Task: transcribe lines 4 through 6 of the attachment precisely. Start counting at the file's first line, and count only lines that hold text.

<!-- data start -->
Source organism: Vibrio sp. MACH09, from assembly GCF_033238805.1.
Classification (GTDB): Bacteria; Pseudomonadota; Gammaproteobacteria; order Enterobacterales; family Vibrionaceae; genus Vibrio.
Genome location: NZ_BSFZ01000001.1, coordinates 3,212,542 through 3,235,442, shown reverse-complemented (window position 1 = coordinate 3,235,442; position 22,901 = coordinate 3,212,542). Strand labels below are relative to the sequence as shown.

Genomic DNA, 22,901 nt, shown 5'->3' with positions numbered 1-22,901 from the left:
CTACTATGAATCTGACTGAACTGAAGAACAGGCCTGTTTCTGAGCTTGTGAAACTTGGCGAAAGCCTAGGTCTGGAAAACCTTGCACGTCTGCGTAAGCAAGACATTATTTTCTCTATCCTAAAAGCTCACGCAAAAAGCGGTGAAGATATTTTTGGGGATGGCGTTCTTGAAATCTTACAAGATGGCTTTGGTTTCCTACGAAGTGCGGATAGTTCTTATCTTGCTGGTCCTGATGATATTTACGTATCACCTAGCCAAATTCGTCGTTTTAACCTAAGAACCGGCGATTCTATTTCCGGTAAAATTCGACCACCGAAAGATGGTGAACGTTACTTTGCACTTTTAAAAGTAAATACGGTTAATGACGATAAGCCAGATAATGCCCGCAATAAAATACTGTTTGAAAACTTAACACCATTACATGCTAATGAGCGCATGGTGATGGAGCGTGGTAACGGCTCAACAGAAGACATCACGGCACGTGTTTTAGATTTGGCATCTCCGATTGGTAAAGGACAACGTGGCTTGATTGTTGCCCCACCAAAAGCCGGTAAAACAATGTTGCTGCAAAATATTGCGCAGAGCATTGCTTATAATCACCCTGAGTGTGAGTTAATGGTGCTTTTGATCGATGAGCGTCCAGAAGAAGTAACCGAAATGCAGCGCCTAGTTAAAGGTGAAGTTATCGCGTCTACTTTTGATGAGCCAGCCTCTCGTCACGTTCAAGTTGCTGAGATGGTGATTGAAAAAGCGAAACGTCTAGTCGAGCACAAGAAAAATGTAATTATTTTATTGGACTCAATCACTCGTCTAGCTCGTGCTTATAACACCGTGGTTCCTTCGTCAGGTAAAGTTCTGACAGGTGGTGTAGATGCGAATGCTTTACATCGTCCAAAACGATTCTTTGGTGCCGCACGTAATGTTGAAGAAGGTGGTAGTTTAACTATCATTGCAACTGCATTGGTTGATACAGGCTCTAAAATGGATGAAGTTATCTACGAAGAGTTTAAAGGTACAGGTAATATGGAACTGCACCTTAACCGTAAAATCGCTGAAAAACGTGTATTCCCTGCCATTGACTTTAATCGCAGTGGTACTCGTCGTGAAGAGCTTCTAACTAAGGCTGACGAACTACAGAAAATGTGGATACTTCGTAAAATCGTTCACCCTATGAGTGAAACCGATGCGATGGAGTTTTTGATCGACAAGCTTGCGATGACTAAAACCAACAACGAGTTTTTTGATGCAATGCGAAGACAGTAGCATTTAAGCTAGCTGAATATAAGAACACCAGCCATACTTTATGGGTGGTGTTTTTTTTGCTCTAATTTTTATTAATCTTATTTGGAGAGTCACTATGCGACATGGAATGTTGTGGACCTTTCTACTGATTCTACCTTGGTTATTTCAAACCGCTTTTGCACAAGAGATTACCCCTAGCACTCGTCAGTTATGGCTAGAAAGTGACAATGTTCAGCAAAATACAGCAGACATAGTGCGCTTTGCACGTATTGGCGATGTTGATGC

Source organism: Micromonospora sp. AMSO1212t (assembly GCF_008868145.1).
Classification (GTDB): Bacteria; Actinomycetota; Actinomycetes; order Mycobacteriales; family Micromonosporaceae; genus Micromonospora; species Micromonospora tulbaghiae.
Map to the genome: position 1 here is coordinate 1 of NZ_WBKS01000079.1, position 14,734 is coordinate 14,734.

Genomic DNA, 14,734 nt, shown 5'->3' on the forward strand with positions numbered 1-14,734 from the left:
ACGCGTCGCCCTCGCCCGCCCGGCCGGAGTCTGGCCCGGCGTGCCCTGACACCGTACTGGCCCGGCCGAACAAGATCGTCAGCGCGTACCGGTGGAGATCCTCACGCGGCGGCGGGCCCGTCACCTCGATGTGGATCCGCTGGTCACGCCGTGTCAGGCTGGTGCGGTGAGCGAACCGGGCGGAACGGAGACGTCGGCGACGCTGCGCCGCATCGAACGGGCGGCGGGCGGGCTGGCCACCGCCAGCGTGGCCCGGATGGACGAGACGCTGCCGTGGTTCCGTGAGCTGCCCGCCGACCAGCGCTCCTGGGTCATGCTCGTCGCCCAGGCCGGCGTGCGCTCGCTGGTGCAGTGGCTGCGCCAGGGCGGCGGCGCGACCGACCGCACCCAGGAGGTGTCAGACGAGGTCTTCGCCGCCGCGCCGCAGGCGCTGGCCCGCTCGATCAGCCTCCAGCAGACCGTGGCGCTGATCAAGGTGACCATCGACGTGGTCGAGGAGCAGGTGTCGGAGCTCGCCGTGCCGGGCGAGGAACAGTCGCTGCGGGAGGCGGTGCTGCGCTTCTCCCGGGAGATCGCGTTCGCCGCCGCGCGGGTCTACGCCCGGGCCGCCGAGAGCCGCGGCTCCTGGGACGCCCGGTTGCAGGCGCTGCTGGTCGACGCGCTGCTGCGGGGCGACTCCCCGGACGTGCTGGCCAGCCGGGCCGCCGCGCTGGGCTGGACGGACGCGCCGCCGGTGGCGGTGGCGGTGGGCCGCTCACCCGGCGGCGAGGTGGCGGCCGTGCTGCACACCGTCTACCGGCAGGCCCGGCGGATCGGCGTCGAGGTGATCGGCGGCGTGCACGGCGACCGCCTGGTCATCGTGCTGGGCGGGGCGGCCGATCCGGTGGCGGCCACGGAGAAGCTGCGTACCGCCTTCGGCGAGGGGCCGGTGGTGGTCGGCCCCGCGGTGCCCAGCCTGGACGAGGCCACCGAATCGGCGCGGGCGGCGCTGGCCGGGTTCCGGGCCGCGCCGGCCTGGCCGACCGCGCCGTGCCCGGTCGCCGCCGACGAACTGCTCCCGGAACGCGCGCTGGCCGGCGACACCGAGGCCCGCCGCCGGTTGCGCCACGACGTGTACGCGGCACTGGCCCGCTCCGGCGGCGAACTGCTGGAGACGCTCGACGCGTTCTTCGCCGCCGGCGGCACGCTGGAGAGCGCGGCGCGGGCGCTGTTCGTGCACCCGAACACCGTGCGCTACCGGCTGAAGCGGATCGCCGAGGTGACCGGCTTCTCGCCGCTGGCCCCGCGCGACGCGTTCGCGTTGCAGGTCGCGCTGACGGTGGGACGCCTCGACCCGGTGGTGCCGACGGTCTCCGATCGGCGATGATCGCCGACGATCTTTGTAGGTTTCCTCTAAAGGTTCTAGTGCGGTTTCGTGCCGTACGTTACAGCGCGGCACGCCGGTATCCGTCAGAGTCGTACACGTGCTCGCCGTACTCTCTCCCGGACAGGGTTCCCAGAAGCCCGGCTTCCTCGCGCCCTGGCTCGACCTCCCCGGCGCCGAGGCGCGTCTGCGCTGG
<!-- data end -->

Genomic DNA, 22,901 nt, shown 5'->3' with positions numbered 1-22,901 from the left:
CTACTATGAATCTGACTGAACTGAAGAACAGGCCTGTTTCTGAGCTTGTGAAACTTGGCGAAAGCCTAGGTCTGGAAAACCTTGCACGTCTGCGTAAGCAAGACATTATTTTCTCTATCCTAAAAGCTCACGCAAAAAGCGGTGAAGATATTTTTGGGGATGGCGTTCTTGAAATCTTACAAGATGGCTTTGGTTTCCTACGAAGTGCGGATAGTTCTTATCTTGCTGGTCCTGATGATATTTACGTATCACCTAGCCAAATTCGTCGTTTTAACCTAAGAACCGGCGATTCTATTTCCGGTAAAATTCGACCACCGAAAGATGGTGAACGTTACTTTGCACTTTTAAAAGTAAATACGGTTAATGACGATAAGCCAGATAATGCCCGCAATAAAATACTGTTTGAAAACTTAACACCATTACATGCTAATGAGCGCATGGTGATGGAGCGTGGTAACGGCTCAACAGAAGACATCACGGCACGTGTTTTAGATTTGGCATCTCCGATTGGTAAAGGACAACGTGGCTTGATTGTTGCCCCACCAAAAGCCGGTAAAACAATGTTGCTGCAAAATATTGCGCAGAGCATTGCTTATAATCACCCTGAGTGTGAGTTAATGGTGCTTTTGATCGATGAGCGTCCAGAAGAAGTAACCGAAATGCAGCGCCTAGTTAAAGGTGAAGTTATCGCGTCTACTTTTGATGAGCCAGCCTCTCGTCACGTTCAAGTTGCTGAGATGGTGATTGAAAAAGCGAAACGTCTAGTCGAGCACAAGAAAAATGTAATTATTTTATTGGACTCAATCACTCGTCTAGCTCGTGCTTATAACACCGTGGTTCCTTCGTCAGGTAAAGTTCTGACAGGTGGTGTAGATGCGAATGCTTTACATCGTCCAAAACGATTCTTTGGTGCCGCACGTAATGTTGAAGAAGGTGGTAGTTTAACTATCATTGCAACTGCATTGGTTGATACAGGCTCTAAAATGGATGAAGTTATCTACGAAGAGTTTAAAGGTACAGGTAATATGGAACTGCACCTTAACCGTAAAATCGCTGAAAAACGTGTATTCCCTGCCATTGACTTTAATCGCAGTGGTACTCGTCGTGAAGAGCTTCTAACTAAGGCTGACGAACTACAGAAAATGTGGATACTTCGTAAAATCGTTCACCCTATGAGTGAAACCGATGCGATGGAGTTTTTGATCGACAAGCTTGCGATGACTAAAACCAACAACGAGTTTTTTGATGCAATGCGAAGACAGTAGCATTTAAGCTAGCTGAATATAAGAACACCAGCCATACTTTATGGGTGGTGTTTTTTTTGCTCTAATTTTTATTAATCTTATTTGGAGAGTCACTATGCGACATGGAATGTTGTGGACCTTTCTACTGATTCTACCTTGGTTATTTCAAACCGCTTTTGCACAAGAGATTACCCCTAGCACTCGTCAGTTATGGCTAGAAAGTGACAATGTTCAGCAAAATACAGCAGACATAGTGCGCTTTGCACGTATTGGCGATGTTGATGC

Source organism: Micromonospora sp. AMSO1212t (assembly GCF_008868145.1).